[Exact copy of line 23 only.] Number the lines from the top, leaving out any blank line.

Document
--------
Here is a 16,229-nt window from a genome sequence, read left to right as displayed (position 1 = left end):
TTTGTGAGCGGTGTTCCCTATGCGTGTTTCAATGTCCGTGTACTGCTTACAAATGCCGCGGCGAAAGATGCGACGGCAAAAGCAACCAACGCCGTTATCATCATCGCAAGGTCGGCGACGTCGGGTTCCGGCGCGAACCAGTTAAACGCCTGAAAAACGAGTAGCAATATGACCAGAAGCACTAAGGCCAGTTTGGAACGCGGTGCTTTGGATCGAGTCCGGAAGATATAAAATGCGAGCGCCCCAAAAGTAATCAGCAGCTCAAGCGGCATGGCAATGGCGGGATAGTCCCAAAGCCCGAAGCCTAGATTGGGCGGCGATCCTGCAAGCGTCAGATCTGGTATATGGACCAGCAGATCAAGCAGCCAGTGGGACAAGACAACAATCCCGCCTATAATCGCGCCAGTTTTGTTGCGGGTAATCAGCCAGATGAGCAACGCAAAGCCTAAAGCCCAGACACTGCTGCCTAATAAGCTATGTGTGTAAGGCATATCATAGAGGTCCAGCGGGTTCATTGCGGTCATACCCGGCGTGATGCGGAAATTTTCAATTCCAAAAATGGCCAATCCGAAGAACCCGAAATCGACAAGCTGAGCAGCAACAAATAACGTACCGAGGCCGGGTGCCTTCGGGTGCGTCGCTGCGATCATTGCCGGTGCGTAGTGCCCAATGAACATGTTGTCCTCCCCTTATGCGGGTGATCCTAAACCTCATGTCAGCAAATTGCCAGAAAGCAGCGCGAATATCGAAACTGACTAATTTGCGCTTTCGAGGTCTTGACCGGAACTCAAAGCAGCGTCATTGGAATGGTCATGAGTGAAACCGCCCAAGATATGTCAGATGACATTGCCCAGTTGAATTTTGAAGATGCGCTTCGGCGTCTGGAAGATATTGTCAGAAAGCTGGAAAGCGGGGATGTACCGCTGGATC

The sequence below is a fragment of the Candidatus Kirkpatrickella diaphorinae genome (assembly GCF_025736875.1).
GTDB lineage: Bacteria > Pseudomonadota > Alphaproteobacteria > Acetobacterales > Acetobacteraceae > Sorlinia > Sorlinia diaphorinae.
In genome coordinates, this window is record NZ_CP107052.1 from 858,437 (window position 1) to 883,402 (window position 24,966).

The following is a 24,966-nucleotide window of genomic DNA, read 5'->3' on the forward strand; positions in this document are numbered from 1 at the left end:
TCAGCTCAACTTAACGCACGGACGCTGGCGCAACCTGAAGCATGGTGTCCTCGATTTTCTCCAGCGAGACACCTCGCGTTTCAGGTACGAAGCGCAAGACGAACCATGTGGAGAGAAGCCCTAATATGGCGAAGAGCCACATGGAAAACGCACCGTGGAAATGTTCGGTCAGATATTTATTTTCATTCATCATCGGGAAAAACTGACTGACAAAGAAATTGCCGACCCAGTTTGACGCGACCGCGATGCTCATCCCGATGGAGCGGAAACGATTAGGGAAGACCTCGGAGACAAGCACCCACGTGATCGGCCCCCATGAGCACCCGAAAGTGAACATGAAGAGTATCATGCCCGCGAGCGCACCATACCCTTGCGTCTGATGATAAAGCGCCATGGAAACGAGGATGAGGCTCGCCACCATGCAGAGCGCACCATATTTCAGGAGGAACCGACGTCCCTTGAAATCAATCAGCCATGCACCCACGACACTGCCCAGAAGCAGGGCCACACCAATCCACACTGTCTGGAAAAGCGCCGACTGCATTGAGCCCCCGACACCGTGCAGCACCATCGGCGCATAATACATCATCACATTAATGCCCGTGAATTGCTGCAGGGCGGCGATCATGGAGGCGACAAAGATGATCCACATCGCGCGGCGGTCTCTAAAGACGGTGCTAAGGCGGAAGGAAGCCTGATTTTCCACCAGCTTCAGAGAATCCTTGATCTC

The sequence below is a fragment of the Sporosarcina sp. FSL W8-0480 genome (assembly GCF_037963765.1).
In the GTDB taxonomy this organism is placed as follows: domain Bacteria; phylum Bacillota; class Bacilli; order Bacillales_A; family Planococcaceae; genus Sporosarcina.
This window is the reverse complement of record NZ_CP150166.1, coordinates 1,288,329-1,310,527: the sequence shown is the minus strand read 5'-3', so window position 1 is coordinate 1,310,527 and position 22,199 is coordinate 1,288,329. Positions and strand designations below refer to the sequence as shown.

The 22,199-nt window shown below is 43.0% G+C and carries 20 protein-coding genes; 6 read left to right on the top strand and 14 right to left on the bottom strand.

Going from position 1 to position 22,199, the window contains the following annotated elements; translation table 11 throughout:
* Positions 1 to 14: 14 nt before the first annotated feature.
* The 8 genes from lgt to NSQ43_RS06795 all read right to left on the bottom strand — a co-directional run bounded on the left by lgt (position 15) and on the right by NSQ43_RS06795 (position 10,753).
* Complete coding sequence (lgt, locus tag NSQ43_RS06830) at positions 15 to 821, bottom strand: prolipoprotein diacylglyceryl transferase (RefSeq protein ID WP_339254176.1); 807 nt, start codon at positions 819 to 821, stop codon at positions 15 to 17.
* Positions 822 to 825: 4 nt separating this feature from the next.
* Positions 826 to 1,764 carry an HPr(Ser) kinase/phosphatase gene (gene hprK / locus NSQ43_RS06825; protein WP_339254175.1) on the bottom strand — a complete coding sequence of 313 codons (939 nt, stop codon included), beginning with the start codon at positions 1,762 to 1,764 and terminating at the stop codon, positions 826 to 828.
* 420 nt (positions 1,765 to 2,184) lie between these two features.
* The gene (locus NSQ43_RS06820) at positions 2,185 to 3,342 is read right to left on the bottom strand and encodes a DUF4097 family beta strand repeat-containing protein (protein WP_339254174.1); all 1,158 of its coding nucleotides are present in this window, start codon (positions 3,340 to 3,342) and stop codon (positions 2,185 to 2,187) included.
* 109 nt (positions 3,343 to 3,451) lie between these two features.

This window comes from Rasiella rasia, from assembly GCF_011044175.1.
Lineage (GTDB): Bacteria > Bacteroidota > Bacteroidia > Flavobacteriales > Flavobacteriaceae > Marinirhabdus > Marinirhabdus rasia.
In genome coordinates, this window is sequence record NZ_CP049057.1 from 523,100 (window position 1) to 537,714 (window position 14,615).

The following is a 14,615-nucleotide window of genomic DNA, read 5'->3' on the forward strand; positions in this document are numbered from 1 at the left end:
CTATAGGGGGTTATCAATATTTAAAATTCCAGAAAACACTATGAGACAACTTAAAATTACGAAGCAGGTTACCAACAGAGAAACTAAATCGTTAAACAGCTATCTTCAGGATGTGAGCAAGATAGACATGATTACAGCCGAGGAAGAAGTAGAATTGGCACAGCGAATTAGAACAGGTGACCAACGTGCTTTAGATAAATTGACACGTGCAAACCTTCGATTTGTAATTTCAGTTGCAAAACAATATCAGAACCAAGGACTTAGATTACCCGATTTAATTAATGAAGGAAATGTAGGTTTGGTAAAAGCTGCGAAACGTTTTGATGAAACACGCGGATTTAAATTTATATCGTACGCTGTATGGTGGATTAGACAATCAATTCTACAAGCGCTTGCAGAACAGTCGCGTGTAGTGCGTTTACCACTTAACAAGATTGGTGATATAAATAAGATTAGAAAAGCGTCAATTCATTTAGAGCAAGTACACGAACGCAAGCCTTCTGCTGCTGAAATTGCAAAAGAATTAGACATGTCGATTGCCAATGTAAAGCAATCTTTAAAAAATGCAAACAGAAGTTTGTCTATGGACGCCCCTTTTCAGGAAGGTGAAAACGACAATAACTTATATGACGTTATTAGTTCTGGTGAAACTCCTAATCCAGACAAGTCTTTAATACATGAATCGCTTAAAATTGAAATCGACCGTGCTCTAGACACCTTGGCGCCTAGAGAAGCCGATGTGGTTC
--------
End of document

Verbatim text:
In genome coordinates, this window is sequence record NZ_CP049057.1 from 523,100 (window position 1) to 537,714 (window position 14,615).